Neuroscience has been my passion since early medical school days, and there were a number of personal experiences which shaped my interest in geriatric psychiatry and late life cognitive disorders. I have personally experienced devastating consequences of dementia in my family. I saw my grandfather suffer from dementia during later years of his life. Further, my background in practice of general medicine, privilege of working with older veterans and inspiration from my mentors during psychiatry residency training strengthened my resolve to care for older adults. I was fortunate to work with leading researchers in the field of Alzheimer’s disease (AD) during my fellowship in geriatric psychiatry at the University of Pittsburgh and subsequent research training at the University of Toronto. These experiences crystallized my interest in neurophysiology and brain stimulation. I was awarded the NARSAD Young Investigator Award to study the role of transcranial magnetic stimulation for enhancing cognition and neuroplasticity in AD. I was also successful in getting research grants to investigate and treat neuropsychiatric symptoms of dementia. These studies allowed me to further refine my research skills and delve deeper into the field of neuroscience of neurocognitive disorders. I was also fortunate to receive other honors and awards, including a travel fellowship from the National Institute of Health to attend the Summer Research Institute which allowed me to receive mentorship towards developing a successful research career. I deeply appreciate support from the BrightFocus Foundation and its donors for this project, which will help answer vital questions regarding neurophysiology of agitation in AD and help develop a novel treatment intervention which will potentially improve the quality of life of the elderly. Further, I am also extremely grateful to BrightFocus Foundation and its donors for its support because it will help me to further establish myself as an independent scientist and make meaningful contributions towards finding a cure for dementia.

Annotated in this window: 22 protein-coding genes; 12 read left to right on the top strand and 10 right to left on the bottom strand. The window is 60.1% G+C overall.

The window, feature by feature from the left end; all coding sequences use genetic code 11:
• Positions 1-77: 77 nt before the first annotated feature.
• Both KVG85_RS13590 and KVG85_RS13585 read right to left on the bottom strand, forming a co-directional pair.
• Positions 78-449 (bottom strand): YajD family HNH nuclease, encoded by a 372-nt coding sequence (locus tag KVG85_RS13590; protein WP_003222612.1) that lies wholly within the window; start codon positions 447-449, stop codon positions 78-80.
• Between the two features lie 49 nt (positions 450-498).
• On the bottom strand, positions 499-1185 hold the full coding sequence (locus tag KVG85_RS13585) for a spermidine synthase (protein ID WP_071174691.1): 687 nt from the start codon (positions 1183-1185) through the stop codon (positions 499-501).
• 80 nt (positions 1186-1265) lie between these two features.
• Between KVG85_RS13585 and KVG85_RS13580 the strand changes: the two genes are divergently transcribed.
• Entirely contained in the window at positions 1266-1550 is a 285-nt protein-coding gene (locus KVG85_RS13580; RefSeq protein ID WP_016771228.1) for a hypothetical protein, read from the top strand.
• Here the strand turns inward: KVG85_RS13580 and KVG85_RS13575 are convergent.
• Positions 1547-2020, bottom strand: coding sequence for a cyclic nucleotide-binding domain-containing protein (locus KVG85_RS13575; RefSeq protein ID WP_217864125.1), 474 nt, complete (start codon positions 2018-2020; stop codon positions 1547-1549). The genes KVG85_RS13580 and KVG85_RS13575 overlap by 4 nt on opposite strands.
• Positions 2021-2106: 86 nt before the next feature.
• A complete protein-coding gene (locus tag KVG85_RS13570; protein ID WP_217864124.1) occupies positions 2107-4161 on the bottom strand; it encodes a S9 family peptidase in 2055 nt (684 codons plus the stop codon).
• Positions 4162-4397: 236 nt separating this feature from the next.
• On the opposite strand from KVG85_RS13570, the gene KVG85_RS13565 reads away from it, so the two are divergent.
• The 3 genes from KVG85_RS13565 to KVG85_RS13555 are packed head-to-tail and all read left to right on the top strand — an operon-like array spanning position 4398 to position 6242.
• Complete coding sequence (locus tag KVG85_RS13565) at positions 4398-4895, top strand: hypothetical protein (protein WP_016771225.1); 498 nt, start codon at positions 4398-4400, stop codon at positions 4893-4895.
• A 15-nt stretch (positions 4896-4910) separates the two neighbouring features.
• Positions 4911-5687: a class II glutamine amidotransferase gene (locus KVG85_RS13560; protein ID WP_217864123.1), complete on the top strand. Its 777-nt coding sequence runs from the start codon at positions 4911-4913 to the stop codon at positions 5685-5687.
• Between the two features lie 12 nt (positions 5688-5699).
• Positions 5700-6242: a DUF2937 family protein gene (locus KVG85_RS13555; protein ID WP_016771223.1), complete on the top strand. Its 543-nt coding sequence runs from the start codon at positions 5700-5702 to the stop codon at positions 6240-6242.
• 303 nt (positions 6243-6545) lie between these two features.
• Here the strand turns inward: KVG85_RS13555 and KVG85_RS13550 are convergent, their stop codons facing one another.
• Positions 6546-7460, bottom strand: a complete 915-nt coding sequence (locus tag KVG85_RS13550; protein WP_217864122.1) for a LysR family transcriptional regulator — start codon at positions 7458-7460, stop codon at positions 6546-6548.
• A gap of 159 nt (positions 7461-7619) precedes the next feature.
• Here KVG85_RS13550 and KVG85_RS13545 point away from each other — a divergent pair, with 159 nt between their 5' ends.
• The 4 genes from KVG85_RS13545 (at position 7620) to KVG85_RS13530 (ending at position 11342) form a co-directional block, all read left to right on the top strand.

Kumar, S., Batist, J., Ghazala, Z., Zomorrodi, R.M., Brooks, H., Goodman, M., Blumberger, D.M., Daskalakis, Z.J., Mulsant, B.H. and Rajji, T.K., 2020. Effects of Bilateral Transcranial Direct Current Stimulation on Working Memory and Global Cognition in Older Patients with Remitted Major Depression: A Pilot Randomized Clinical Trial. International Journal of Geriatric Psychiatry. PMID: 32525222
First published on: August 10, 2018
Last modified on: June 16, 2020